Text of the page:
Acquired activated protein C resistance in postmenopausal women is dependent on factor VIII: c levels

Rossella Marcucci, Rosanna Abbate, Sandra Fedi, Anna Maria Gori, Tamara Brunelli, Vincenza Bruni, Sandra Bucciantini, Serena Micheli, Guglielmina Pepe, Domenico Prisco, Gian Franco Gensini

Research output: Contribution to journalArticlepeer-review


Activated protein C (APC) resistance is an established risk factor for venous thromboembolism. In 5% to 10% of patients with venous thromboembolism, the APC resistance phenotype is observed in the absence of factor V Leiden mutation. Moreover, some physiologic and pathologic conditions are associated with an 'acquired' APC resistance, not caused by the Leiden mutation, such as inflammatory diseases, pregnancy, or oral contraceptive therapy. Several studies have demonstrated the effect of menopause on the hemostatic system, but no data are available about APC resistance. We found a high prevalence of APC resistance in postmenopausal women, not associated with factor V Leiden mutation. The mechanism that underlies this acquired APC resistance may be related to the higher levels of factor VIII, which showed a strong inverse correlation with APC resistance, whereas no correlation was found between the normalized APC ratio, factor V levels, and protein S values. Higher levels of factor VIII correlated with a marker of coagulation activation, such as prothrombin fragments 1 plus 2. Therefore, to identify women receiving hormone replacement therapy who have a greater risk for deep venous thrombosis, the APC resistance coagulation test should be used instead of the genetic study.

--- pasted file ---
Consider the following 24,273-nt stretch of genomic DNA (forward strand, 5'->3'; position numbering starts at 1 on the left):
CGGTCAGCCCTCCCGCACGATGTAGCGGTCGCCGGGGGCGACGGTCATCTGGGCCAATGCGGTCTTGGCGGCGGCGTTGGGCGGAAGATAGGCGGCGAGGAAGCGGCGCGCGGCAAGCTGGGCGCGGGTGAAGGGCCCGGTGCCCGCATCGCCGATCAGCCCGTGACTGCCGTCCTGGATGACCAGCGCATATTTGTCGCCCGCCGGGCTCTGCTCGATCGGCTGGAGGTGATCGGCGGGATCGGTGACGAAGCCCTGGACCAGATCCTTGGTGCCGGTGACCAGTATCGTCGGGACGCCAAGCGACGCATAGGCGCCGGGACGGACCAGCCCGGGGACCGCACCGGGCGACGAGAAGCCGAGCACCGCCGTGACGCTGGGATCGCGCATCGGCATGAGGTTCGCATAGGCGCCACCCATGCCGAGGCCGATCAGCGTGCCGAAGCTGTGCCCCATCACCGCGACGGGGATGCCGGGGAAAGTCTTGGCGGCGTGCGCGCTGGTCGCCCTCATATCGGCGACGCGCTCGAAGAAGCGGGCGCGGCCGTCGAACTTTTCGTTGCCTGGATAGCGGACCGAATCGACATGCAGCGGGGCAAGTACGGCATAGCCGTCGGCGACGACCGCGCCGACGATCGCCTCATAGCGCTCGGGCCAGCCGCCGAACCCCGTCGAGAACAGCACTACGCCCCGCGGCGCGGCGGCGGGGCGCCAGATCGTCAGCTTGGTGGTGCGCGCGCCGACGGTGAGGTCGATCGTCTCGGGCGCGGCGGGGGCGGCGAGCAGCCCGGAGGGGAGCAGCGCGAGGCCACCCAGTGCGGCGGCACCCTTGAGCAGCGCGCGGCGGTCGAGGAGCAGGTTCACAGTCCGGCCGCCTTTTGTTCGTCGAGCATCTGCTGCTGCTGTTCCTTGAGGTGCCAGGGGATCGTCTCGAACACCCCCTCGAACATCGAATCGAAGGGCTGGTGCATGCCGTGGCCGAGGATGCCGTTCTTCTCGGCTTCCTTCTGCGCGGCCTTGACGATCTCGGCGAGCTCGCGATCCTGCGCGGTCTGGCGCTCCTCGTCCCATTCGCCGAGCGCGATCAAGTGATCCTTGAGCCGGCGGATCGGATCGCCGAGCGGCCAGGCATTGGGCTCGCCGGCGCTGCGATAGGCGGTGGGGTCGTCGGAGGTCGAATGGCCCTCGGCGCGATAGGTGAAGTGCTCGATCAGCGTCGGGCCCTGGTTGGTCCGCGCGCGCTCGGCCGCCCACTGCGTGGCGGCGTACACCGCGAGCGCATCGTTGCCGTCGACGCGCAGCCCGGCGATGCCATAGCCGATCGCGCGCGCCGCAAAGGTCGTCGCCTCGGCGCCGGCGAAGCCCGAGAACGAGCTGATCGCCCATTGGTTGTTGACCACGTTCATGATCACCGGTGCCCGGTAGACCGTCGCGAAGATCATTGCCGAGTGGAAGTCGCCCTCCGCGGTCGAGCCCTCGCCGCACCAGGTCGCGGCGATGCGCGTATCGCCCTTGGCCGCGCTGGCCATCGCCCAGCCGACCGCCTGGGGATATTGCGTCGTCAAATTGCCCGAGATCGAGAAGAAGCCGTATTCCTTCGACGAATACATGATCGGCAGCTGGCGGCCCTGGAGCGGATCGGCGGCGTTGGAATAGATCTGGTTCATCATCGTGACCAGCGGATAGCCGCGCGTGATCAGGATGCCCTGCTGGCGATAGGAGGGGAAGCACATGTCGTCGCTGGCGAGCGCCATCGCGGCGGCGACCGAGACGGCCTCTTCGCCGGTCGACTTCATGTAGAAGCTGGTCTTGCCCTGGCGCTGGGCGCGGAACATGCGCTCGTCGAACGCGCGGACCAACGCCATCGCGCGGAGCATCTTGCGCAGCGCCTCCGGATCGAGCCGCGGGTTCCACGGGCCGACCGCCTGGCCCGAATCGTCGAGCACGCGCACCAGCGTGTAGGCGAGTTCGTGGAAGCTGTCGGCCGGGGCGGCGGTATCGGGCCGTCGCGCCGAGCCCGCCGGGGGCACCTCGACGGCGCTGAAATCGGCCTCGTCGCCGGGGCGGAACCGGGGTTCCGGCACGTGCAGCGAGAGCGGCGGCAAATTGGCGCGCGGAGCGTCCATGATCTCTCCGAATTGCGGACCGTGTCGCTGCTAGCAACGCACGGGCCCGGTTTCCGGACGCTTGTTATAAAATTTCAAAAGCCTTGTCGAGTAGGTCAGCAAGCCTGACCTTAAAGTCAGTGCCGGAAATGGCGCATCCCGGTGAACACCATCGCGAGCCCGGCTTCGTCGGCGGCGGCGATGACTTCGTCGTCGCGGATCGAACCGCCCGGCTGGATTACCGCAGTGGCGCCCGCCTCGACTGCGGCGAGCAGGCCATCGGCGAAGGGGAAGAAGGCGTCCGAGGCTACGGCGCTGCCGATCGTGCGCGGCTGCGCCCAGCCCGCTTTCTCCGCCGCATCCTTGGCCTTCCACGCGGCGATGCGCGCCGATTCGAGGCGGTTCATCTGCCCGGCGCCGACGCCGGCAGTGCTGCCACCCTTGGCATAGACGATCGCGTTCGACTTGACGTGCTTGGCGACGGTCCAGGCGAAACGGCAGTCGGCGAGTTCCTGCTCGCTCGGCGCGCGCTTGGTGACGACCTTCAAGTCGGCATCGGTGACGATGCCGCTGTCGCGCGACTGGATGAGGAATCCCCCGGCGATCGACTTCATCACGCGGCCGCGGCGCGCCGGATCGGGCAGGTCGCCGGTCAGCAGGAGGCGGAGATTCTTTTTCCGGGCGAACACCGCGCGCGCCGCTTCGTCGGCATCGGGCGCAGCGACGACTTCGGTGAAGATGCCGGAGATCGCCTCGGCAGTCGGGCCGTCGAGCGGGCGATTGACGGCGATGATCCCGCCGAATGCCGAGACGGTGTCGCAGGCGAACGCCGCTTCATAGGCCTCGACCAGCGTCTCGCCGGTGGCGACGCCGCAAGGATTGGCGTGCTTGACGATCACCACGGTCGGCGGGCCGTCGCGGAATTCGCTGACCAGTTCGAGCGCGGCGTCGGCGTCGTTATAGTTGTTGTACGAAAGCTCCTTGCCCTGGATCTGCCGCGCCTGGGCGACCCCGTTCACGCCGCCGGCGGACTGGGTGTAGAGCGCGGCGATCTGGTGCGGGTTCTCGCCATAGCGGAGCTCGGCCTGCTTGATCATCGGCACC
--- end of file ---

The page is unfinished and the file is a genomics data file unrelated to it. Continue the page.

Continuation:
Original languageEnglish
Pages (from-to)769-772
Number of pages4
JournalAmerican Journal of Clinical Pathology
Issue number6
Publication statusPublished - 1999


  • Activated protein C resistance
  • Factor VIII
  • Menopause

ASJC Scopus subject areas

  • Pathology and Forensic Medicine


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